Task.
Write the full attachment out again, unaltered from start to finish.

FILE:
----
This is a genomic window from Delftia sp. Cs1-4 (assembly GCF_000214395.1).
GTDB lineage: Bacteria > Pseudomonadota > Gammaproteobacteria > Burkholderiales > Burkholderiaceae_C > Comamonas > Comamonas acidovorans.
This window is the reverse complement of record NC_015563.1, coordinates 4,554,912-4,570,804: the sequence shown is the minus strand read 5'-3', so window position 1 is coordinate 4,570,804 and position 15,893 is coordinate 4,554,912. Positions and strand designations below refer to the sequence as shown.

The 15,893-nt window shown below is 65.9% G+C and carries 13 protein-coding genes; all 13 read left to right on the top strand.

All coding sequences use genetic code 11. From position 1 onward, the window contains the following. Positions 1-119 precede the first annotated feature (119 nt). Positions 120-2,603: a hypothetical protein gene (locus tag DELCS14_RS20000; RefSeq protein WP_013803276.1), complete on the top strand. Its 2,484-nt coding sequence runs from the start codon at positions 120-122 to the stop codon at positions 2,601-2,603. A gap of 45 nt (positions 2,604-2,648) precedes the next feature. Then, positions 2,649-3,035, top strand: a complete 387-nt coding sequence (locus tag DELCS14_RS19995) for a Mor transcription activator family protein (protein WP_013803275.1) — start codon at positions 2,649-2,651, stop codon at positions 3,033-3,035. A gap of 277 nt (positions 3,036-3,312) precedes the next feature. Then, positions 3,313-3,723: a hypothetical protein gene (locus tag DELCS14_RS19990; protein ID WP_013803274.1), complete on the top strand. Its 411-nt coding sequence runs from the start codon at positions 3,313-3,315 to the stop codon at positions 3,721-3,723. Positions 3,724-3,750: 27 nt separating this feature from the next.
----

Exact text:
This is a genomic window from Delftia sp. Cs1-4 (assembly GCF_000214395.1).
GTDB lineage: Bacteria > Pseudomonadota > Gammaproteobacteria > Burkholderiales > Burkholderiaceae_C > Comamonas > Comamonas acidovorans.
This window is the reverse complement of record NC_015563.1, coordinates 4,554,912-4,570,804: the sequence shown is the minus strand read 5'-3', so window position 1 is coordinate 4,570,804 and position 15,893 is coordinate 4,554,912. Positions and strand designations below refer to the sequence as shown.

The 15,893-nt window shown below is 65.9% G+C and carries 13 protein-coding genes; all 13 read left to right on the top strand.

All coding sequences use genetic code 11. From position 1 onward, the window contains the following. Positions 1-119 precede the first annotated feature (119 nt). Positions 120-2,603: a hypothetical protein gene (locus tag DELCS14_RS20000; RefSeq protein WP_013803276.1), complete on the top strand. Its 2,484-nt coding sequence runs from the start codon at positions 120-122 to the stop codon at positions 2,601-2,603. A gap of 45 nt (positions 2,604-2,648) precedes the next feature. Then, positions 2,649-3,035, top strand: a complete 387-nt coding sequence (locus tag DELCS14_RS19995) for a Mor transcription activator family protein (protein WP_013803275.1) — start codon at positions 2,649-2,651, stop codon at positions 3,033-3,035. A gap of 277 nt (positions 3,036-3,312) precedes the next feature. Then, positions 3,313-3,723: a hypothetical protein gene (locus tag DELCS14_RS19990; protein ID WP_013803274.1), complete on the top strand. Its 411-nt coding sequence runs from the start codon at positions 3,313-3,315 to the stop codon at positions 3,721-3,723. Positions 3,724-3,750: 27 nt separating this feature from the next.